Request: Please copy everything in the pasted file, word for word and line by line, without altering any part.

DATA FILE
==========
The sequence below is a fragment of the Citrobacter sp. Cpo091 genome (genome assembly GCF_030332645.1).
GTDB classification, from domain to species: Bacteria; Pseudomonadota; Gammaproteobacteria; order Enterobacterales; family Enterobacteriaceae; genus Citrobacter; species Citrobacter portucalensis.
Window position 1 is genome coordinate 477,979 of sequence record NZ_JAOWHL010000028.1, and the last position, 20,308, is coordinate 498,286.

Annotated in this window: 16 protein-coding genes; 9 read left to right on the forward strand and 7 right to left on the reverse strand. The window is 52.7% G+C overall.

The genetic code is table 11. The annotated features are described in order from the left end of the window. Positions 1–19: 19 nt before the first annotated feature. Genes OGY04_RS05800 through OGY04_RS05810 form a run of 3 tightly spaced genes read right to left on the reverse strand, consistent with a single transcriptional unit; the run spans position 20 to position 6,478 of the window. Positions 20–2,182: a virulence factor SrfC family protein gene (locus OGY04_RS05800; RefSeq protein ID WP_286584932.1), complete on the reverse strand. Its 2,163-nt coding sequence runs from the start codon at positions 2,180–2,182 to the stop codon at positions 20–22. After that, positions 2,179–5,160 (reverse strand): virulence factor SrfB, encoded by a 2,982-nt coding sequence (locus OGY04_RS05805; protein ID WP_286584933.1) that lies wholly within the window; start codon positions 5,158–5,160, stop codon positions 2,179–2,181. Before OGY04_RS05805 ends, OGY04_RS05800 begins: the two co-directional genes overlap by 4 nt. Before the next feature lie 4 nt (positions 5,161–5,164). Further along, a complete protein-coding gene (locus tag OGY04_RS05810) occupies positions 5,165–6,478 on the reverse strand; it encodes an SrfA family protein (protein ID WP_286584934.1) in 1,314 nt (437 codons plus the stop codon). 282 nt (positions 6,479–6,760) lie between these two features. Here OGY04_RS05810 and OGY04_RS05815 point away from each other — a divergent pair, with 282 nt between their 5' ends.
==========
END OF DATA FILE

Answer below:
The sequence below is a fragment of the Citrobacter sp. Cpo091 genome (genome assembly GCF_030332645.1).
GTDB classification, from domain to species: Bacteria; Pseudomonadota; Gammaproteobacteria; order Enterobacterales; family Enterobacteriaceae; genus Citrobacter; species Citrobacter portucalensis.
Window position 1 is genome coordinate 477,979 of sequence record NZ_JAOWHL010000028.1, and the last position, 20,308, is coordinate 498,286.

Annotated in this window: 16 protein-coding genes; 9 read left to right on the forward strand and 7 right to left on the reverse strand. The window is 52.7% G+C overall.

The genetic code is table 11. The annotated features are described in order from the left end of the window. Positions 1–19: 19 nt before the first annotated feature. Genes OGY04_RS05800 through OGY04_RS05810 form a run of 3 tightly spaced genes read right to left on the reverse strand, consistent with a single transcriptional unit; the run spans position 20 to position 6,478 of the window. Positions 20–2,182: a virulence factor SrfC family protein gene (locus OGY04_RS05800; RefSeq protein ID WP_286584932.1), complete on the reverse strand. Its 2,163-nt coding sequence runs from the start codon at positions 2,180–2,182 to the stop codon at positions 20–22. After that, positions 2,179–5,160 (reverse strand): virulence factor SrfB, encoded by a 2,982-nt coding sequence (locus OGY04_RS05805; protein ID WP_286584933.1) that lies wholly within the window; start codon positions 5,158–5,160, stop codon positions 2,179–2,181. Before OGY04_RS05805 ends, OGY04_RS05800 begins: the two co-directional genes overlap by 4 nt. Before the next feature lie 4 nt (positions 5,161–5,164). Further along, a complete protein-coding gene (locus tag OGY04_RS05810) occupies positions 5,165–6,478 on the reverse strand; it encodes an SrfA family protein (protein ID WP_286584934.1) in 1,314 nt (437 codons plus the stop codon). 282 nt (positions 6,479–6,760) lie between these two features. Here OGY04_RS05810 and OGY04_RS05815 point away from each other — a divergent pair, with 282 nt between their 5' ends.